Category: Archive

Analysis 4 swing seats could shape North’s future

February 16, 2011

By Staff Reporter

By Jack Holland

What Duke Ellington has said about jazz can also be said about the general election battle raging in Northern Ireland and due to be decided Thursday, June 7: it don’t mean a thing if it ain’t got that swing.

In this case, the swing refers to the potential for at least four and as many as seven seats to change hands — an unusually high number for Northern Ireland. As a rule, Westminster elections there do not see many seats change hands, and it used to be that a seat in parliament was a job for life.

But the first British general election of the new millennium seems set to break that traditional pattern and at same time mark a realignment in Northern Irish politics.

Eleven of the 18 seats are widely regarded as safe, and they include those held by all the party leaders, John Hume (SDLP), the Rev. Ian Paisley (DUP), Gerry Adams (Sinn Fein), and David Trimble (UUP). In the seven where there is swing potential, by the last week of the campaign still no consensus had emerged among observers as to the direction the swing might go. The bad news for Trimble is that all but two are held by the UUP.

Four of the seven swing seats are judged most likely to change hands. They include:

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€ West Tyrone, where observers believe that either Brid Rodgers (SDLP) or Sinn Fein’s Pat Doherty will oust Willie Thompson. By the last week of the election, it was still neck and neck between the two nationalist candidates, but private polling by Unionists pointed to a Rodgers victory.

€ Fermanagh-South Tyrone, Ken Maginnis’s old seat, which most likely will go to either Michele Gildernew (Sinn Fein) or the SDLP’s Tommy Gallagher. Gildernew is being given the nod by some observers, who credited her with running the better campaign.

€ North Belfast, where the DUP candidate, Nigel Dodds, is the favorite to score a victory over Cecil Walker, who "imploded," in the words of one observer during a televised debate.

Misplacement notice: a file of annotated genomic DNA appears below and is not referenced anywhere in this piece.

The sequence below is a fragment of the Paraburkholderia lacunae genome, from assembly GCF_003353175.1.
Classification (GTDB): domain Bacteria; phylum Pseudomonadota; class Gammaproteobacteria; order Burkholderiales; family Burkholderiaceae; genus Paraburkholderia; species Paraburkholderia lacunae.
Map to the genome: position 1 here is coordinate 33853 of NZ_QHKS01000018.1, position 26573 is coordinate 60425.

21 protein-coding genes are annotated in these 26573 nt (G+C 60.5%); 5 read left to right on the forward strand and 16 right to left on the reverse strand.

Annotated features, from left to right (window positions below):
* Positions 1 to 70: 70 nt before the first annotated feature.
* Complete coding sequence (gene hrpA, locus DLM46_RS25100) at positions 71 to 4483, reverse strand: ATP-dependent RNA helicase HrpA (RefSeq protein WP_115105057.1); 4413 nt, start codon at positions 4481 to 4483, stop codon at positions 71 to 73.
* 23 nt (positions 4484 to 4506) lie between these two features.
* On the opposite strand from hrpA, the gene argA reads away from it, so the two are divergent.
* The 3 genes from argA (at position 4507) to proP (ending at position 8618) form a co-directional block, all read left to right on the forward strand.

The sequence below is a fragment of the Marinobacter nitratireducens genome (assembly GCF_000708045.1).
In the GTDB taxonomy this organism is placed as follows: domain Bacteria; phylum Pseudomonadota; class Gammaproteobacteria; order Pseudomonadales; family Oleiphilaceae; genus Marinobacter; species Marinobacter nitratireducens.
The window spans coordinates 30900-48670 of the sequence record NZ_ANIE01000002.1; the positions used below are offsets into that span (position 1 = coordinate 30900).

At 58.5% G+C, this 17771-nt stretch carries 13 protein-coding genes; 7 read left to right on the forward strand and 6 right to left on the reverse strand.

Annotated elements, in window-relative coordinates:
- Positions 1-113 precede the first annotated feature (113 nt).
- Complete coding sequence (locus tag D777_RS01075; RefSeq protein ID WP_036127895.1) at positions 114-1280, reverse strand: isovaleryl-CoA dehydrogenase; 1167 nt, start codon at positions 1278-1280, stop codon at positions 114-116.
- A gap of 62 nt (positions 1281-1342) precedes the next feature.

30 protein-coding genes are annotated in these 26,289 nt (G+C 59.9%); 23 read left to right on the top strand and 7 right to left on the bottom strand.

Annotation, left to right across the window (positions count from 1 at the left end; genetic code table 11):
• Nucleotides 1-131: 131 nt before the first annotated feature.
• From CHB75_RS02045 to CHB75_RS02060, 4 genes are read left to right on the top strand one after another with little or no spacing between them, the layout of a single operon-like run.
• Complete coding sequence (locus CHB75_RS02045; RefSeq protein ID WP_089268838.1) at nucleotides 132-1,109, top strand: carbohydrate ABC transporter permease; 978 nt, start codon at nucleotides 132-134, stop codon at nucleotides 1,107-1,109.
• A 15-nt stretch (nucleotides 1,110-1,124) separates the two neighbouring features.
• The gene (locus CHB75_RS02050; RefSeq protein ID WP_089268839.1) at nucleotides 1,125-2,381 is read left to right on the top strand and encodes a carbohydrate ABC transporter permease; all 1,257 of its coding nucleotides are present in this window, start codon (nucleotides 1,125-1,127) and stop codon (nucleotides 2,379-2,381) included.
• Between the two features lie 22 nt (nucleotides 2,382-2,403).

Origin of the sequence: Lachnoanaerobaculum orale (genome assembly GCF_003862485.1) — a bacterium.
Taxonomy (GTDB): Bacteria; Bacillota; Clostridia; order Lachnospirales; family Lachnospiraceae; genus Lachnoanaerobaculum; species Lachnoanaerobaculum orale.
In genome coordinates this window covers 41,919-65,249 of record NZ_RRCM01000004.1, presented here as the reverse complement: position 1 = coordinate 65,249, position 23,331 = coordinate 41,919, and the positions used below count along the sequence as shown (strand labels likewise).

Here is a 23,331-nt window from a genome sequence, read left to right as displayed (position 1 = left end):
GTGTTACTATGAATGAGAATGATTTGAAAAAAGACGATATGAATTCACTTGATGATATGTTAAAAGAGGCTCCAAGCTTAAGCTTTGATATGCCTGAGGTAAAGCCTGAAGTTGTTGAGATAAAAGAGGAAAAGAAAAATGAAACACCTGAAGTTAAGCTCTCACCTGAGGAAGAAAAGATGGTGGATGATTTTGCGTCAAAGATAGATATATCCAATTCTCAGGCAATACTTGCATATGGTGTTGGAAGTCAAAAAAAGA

€ North Down, where a change is expected in the seat held by the anti-agreement UK Unionist Party’s Bob McCartney. He is defending a razor-thin majority against a strong challenge from the UUP’s Sylvia Hermon, wife of former RUC Chief Constable Jack Hermon.

If the UUP wins in North Down, it would be doubly sweet for David Trimble. Hermon was selected only after Trimble supporters moved to have an anti-agreement UUP candidate, Peter Weir, deselected. A victory for Hermon would help shore up Trimble’s position within his own party while at the same time removing one of the agreement’s most outspoken critics.

Trimble may well have need of such a victory if the more pessimistic predictions about the UUP’s dwindling support come true.

In Strangford, the party’s David McNarry is facing a strong challenge from the DUP’s Iris Robinson.

In East Londonderry, Willie Ross might well loose to the DUP’s Gregory Campbell, who is a minister in the devolved government.

South Antrim was a safe UUP constituency until last September, when Willie McCrea took it for the DUP. Apathy among moderate Unionists was said to have been the cause of the UUP’s loss. It is predicted that a strong turnout would see it revert to the UUP. But the fact that the UUP candidate, David Burnside, who was beaten by McCrea last year, is anti-agreement might again discourage moderate Unionists from voting and ensure the seat remains with the DUP.

This means that in the worst-case scenario for Trimble, the UUP could be left with only four seats at Westminster. However, if the UUP wins North Down, successfully holds Fermanagh-South Tyrone and/or East Londonderry, and wins back South Antrim, Trimble would be in a strong position indeed to carry forward the banner of the Good Friday agreement.

The most likely result for nationalism will be an even split between Sinn Fein and the SDLP, with three seats each at Westminster. Sinn Fein would then be in a much stronger position at the next general election in four or five years to deliver the coup de grace, when the SDLP’s aging leadership will be in their 70s and ready for retirement.

Indeed, some of the party’s younger membership believe the time for that retirement has already passed.

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